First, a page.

Gordon Daniels - Fings Ain’t Wot They Used T’ Be

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When my mind, body and performance told me that my racing days had stuttered to an end I reluctantly accepted the inevitable decline. If never a star performer, cycling had dominated my life during those years and still has influence, if in a different way. The bicycle has become part of my life rather than my life, something that previously defined me.

Sometimes I wonder what it would be like to start again. Advances in knowledge of the human body and training to ever greater athletic performance means that, by trickle-down process, the club level performer can benefit. However, I missed all that. Power cranks, Strava and bespoke training delivered by people with impressive-sounding degrees came at the end of my (amateur) career. Might I have been a better bike racer with all this modern stuff? Perhaps, but who knows? If a little stronger and fitter, maybe my results would have been the same in comparison to my actual achievements owing to others benefitting from the same sports science as myself.

Dr C.R. Woodard, a regular contributor to Cycling, wrote a seminal little book called Scientific Training for Cycling. I had a copy as a schoolboy in the early sixties. He set down some simple principles to guide the aspiring racer from the largely haphazard training of the time to something more structured. Looking at the book now, he was close to the mark – a simple lifestyle, meticulous training, sensible diet and balanced exercises – and, if not scientific in quite the way recognised today, it was going in the right direction.

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My early ideas on training came by osmosis from club mates and reading about what the stars of the day did, or claimed that they did. Charles Pélissier ran the training camp sponsored by derailleur maker, Simplex, in Monaco, attended by Tom Simpson and Shay Elliott amongst many others who made successful professional careers. My copy of the thoughts of the great champion on training published by Simplex became dog-eared owing to much handling.

Gradually, my thinking crystallised into what was best for me after much trial and error. However, cycling training books started to appear in abundance during the nineties and I just had to read them - a bad move. Everything became confusing with this star or that star offering different methodologies, trying to put across a unique selling point that would set their book apart from others. Eventually, almost every training book on my bookshelf disappeared in an almost ritualistic act of destruction. That is, apart from a couple that survived for nostalgic reasons. A cathartic feeling swept over me with this wilful, expensive, act.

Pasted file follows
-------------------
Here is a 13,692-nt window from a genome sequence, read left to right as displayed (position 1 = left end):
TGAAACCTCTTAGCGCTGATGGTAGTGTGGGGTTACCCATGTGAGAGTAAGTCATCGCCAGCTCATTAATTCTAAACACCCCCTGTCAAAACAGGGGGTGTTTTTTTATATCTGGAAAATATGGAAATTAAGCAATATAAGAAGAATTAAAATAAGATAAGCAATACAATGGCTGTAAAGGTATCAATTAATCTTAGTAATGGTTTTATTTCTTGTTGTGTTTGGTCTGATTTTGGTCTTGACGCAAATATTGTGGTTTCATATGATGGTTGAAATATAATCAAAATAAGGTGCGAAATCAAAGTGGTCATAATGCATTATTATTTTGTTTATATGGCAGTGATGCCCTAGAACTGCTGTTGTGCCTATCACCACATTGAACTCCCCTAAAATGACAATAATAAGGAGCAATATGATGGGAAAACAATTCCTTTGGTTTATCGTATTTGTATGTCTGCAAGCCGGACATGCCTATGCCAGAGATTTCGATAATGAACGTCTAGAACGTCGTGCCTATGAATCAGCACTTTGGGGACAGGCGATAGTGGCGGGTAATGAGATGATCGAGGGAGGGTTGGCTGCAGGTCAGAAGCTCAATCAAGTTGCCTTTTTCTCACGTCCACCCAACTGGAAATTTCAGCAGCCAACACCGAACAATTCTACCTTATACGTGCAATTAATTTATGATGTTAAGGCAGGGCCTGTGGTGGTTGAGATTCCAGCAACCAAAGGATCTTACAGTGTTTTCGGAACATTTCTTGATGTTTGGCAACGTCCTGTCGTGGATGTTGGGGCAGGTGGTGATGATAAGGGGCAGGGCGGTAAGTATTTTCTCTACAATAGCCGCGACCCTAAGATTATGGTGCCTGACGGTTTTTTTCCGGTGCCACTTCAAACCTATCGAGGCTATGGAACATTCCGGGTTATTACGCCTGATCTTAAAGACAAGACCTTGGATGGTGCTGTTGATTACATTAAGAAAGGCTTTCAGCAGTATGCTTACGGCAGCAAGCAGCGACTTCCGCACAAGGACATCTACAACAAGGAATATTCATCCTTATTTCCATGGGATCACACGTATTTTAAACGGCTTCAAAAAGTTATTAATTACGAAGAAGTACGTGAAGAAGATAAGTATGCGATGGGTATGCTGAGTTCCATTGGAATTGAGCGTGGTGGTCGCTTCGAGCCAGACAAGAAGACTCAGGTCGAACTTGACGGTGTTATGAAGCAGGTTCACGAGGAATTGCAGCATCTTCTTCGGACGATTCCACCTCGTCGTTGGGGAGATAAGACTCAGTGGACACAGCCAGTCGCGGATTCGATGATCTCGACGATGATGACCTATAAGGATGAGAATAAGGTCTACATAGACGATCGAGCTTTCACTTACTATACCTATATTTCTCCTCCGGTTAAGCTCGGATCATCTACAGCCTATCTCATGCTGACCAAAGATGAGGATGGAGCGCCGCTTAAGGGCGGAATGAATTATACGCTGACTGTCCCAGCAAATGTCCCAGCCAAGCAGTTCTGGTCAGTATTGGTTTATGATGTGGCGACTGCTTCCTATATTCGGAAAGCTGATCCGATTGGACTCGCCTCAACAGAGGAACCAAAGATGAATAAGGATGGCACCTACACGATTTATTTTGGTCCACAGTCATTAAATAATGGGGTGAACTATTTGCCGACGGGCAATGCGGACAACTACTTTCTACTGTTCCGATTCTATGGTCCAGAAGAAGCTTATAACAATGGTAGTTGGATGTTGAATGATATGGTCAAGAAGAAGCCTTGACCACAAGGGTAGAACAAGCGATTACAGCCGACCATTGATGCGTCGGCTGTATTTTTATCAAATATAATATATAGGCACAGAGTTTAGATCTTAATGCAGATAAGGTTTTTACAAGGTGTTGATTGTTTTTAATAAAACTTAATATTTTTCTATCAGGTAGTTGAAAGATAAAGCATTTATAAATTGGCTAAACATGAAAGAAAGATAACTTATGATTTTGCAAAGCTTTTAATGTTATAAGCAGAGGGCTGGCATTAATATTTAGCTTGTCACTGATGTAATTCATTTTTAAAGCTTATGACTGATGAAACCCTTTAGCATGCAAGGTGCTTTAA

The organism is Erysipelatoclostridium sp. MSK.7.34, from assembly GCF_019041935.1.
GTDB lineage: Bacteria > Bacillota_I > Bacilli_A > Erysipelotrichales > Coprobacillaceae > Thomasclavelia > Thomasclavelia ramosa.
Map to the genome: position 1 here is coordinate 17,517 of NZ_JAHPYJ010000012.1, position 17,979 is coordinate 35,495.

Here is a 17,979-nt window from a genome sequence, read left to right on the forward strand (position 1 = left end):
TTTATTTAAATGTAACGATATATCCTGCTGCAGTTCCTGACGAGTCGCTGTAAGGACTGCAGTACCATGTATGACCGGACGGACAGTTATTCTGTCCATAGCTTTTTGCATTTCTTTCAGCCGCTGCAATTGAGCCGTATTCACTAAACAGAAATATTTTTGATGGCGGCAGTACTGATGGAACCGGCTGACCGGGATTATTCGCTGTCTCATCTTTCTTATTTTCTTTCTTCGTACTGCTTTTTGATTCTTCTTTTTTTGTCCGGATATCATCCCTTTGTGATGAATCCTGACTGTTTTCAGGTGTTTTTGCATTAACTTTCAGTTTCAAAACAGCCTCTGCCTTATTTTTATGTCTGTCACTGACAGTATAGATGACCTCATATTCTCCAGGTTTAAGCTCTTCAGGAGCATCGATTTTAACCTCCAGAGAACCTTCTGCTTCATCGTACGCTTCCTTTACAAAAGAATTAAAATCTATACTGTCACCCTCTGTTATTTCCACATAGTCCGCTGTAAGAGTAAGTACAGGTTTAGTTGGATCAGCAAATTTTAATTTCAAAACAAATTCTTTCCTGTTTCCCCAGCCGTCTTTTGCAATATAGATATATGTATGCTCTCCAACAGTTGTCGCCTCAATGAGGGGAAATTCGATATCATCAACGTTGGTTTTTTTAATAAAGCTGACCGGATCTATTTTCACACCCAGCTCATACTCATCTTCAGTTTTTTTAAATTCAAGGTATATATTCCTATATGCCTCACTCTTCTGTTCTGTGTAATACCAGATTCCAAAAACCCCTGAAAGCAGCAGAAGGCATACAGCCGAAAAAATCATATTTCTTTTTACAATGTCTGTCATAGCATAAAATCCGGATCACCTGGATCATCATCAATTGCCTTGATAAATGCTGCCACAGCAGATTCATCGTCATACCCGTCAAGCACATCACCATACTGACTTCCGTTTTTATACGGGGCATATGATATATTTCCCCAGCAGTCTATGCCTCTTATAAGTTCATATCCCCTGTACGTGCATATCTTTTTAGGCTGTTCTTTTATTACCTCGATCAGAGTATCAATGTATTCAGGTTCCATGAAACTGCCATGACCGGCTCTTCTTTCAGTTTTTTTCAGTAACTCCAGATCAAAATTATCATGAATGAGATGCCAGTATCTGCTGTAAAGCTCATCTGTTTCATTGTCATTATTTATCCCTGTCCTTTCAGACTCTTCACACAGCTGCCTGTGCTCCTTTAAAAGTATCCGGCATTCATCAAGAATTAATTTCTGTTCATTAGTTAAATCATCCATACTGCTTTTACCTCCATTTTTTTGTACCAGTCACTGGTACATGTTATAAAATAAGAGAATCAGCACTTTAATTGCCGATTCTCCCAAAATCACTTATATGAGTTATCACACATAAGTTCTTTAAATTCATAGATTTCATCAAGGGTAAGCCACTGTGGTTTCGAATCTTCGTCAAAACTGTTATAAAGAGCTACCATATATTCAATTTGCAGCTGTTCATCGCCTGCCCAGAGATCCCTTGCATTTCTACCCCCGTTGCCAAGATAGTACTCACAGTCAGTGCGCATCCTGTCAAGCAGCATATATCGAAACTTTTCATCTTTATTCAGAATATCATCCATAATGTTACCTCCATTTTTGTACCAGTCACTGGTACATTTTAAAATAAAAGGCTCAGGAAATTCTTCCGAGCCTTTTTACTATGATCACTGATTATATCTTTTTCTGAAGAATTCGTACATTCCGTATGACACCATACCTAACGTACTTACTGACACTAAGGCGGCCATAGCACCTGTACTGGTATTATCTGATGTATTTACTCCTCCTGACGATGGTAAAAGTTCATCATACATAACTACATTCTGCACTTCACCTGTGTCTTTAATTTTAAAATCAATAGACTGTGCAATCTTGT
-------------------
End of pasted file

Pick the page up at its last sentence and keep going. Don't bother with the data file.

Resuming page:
But old habits die hard and I am unable to keep my nose out of cycling magazines. However, their tendency to write sometimes in academic terms suggesting the downloading of data from sources not designed for the non-professional’s eye, is clinical and cold.

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Cycling has always carried a romance that attracted me in the first place. Unfortunately, the sheer enjoyment of riding a bike for its own sake has become uncool. Technology has overcome natural talent, the body regarded as a machine.

Eddy Merckx is the best racer ever. With well over 500 victories it is an assertion difficult to challenge. Merckx was exceptional but he stifled racing during his career with an insatiable desire to win. However, and I admit to a selective view, the title of the greatest cyclist ever does not belong to him. Fausto Coppi is the man owing to his innovation and flair. Guided by his trainer, Cavanna, he really made things happen in cycling, the most pitiless of sports, and socially in being the touchstone of Italian rebirth after the war.

Here is an example of romance as distinct from the corporate feel and lack of spontaneity of contemporary cycling. In 1946 Coppi wanted to win Milan-San Remo. Following several thousand kilometres in training Cavanna had him riding 250 kilometre sessions to complete his preparation. For the first 150 kilometres he would ride alone at a brisk pace but not so fast as to exhaust himself. A number of Cavanna’s amateur riders would join Coppi at this point, their job to attack him continuously for the final 100 kilometres whilst he had to respond to each attack. Cavanna’s orderly method relied on knowledge and experience. No one understood Coppi better than Cavanna and Coppi won La Classicissima by 14 minutes from Lucien Teisseire.   Romance captured and stimulated my love of cycling. It has never gone away.

Conquista issue 14 - available now
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